By: Martha Cecilia Ovadia, Senior Associate for Equity Programs and Communications

Who are the people that make up The Funders Network? Know Your Network is an occasional Q&A series lifting up voices from across the network. In honor of the national Imagine a Day Without Water campaign on Oct. 21, TFN’s Martha Cecilia Ovadia chats — virtually, of course — with Elaine “Ella” Delio, director for environmental and regional initiatives at the Greater New Orleans Foundation. A co-chairperson of TFN’s Urban Water Funders steering committee, Ella also sits on the planning committee for the Urban Water Funders 2020 Virtual Meeting, which takes place Nov. 18-19. Responses have been edited for length and clarity.

Q : You are currently the director for environmental programs and regional initiatives for Greater New Orleans Foundation, but we hear you were trained in economics and finance before joining the sector. What drove your shift to environmental and climate issues?

I’ve always been interested in enterprise and business. I started off at Procter and Gamble in the Philippines, where I managed brands such as Vicks and Pringles. In 1998, when my mother had health issues, I was called to oversee our family’s businesses in the Philippines as the eldest of four children. My family’s businesses started as very small businesses that my parents literally ran from our home. These small businesses in logistics and security services grew from tens of employees to thousands of employees within 20 years. Managing these businesses helped me realize firsthand the importance of small and mid-sized businesses in the economic and social development of a country. This made me interested in the role of small and medium enterprises in a country’s development, which is why I decided to take my MBA and MPA. While at graduate school, I honed my skills in finance and economics because I had planned on going back to the Philippines and, hopefully, becoming part of the national government, perhaps as a department secretary.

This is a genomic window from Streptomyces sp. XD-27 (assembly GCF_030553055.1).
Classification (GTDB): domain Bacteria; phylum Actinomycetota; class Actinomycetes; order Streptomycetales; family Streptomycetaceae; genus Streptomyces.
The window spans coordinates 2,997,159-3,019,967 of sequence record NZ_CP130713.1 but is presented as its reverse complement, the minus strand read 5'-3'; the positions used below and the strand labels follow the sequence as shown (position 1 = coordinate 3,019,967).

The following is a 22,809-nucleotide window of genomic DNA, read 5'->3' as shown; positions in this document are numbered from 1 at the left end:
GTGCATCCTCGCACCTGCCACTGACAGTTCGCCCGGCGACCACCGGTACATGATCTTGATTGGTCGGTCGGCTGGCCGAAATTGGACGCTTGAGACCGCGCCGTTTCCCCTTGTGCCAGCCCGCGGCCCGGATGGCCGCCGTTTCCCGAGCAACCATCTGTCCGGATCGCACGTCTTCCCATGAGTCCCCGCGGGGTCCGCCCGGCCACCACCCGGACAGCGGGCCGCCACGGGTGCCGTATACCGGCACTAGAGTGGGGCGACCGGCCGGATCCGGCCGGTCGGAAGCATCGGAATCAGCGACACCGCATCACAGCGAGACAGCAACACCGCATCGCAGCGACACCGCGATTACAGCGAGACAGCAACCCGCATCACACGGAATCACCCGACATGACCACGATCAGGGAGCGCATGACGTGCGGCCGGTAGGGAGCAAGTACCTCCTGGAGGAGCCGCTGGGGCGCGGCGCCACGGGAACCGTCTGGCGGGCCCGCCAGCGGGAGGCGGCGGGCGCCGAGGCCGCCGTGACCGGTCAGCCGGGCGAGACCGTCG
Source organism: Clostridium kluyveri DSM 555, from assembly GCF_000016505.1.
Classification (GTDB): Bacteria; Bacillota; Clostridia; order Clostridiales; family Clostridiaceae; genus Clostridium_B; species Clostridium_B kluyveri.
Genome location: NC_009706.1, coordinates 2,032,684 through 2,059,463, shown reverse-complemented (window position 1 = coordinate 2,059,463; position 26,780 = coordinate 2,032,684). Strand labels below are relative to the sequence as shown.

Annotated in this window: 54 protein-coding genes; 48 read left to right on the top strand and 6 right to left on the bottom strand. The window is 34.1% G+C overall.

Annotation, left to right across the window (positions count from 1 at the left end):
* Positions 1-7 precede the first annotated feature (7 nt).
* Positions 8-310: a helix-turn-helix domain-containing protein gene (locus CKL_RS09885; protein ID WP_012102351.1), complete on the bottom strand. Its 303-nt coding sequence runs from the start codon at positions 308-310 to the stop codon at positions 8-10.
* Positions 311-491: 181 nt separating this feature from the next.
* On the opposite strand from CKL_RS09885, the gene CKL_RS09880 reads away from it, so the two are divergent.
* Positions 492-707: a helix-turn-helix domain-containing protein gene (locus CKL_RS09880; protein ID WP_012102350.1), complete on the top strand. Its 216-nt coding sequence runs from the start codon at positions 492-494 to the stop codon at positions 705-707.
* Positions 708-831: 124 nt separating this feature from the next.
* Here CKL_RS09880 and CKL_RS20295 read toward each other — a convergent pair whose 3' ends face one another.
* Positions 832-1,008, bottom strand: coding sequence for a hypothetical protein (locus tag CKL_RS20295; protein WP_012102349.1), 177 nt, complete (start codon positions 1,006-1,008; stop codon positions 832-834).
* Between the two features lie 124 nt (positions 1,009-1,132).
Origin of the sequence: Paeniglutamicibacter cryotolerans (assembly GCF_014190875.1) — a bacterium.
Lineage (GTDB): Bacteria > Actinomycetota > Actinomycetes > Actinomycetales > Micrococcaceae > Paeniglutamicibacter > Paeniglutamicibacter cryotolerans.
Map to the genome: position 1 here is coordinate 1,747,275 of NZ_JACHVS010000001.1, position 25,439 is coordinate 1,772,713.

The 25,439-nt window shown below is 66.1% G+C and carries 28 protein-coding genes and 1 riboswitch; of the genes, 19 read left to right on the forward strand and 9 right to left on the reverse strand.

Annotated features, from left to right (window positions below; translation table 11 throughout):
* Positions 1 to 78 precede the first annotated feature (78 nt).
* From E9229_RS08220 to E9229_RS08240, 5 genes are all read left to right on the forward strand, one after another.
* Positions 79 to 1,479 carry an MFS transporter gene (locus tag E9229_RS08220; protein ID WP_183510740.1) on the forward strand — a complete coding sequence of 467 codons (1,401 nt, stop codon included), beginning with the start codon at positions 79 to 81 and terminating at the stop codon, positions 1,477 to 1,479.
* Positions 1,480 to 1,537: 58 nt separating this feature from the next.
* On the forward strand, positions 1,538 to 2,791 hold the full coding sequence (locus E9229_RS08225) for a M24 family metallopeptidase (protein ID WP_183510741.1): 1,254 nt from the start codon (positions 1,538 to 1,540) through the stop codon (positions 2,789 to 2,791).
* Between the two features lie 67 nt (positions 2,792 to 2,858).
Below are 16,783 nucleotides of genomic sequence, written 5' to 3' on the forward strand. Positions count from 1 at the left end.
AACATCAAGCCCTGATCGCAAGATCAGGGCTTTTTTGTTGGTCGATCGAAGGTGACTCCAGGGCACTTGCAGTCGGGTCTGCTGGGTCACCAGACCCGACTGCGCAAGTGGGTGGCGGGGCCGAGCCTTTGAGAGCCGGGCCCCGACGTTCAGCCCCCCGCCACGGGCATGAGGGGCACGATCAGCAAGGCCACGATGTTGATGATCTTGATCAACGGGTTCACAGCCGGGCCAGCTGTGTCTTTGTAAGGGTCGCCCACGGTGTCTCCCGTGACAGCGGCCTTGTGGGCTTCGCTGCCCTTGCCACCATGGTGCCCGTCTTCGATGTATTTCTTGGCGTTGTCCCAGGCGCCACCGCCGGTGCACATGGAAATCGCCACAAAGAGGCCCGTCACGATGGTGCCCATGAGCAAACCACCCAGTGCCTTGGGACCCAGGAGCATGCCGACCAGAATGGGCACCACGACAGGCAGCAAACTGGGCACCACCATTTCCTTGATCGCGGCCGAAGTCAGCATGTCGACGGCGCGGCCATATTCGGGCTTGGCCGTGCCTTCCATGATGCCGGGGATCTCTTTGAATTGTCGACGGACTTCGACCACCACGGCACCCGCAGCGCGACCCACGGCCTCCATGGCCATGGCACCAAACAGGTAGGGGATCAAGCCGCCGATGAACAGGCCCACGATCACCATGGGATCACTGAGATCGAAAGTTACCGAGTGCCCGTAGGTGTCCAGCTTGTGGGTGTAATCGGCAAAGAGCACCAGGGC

It was at graduate school where I also read the book How to Change the World by David Bornstein.  I learned about social entrepreneurs delivering positive social and environmental impacts all over the world. Reading this book led me to abandon a management consulting job offer in New York City and start work at a women’s small business development center called Center for Women Enterprise in Boston. (This is where I met and worked with the wonderful Alison Corwin of the Surdna Foundation ) [Note: Alison is also a TFN PLACES Fellowship alum.] We literally sat two feet apart from each other the whole day. At CWE, I helped high-growth potential women-led enterprises gain access to venture capital. This was important given that only 2% of venture capital in the early 2000s went to women-led firms. I worked with amazing women entrepreneurs and met inspiring ones such as Helen Greiner, founder of iRobot, and Mae Jemison, the first Black woman to travel to space. I also collaborated with venture capital and private equity investors in New England and New York in helping increase women-led businesses’ access to capital.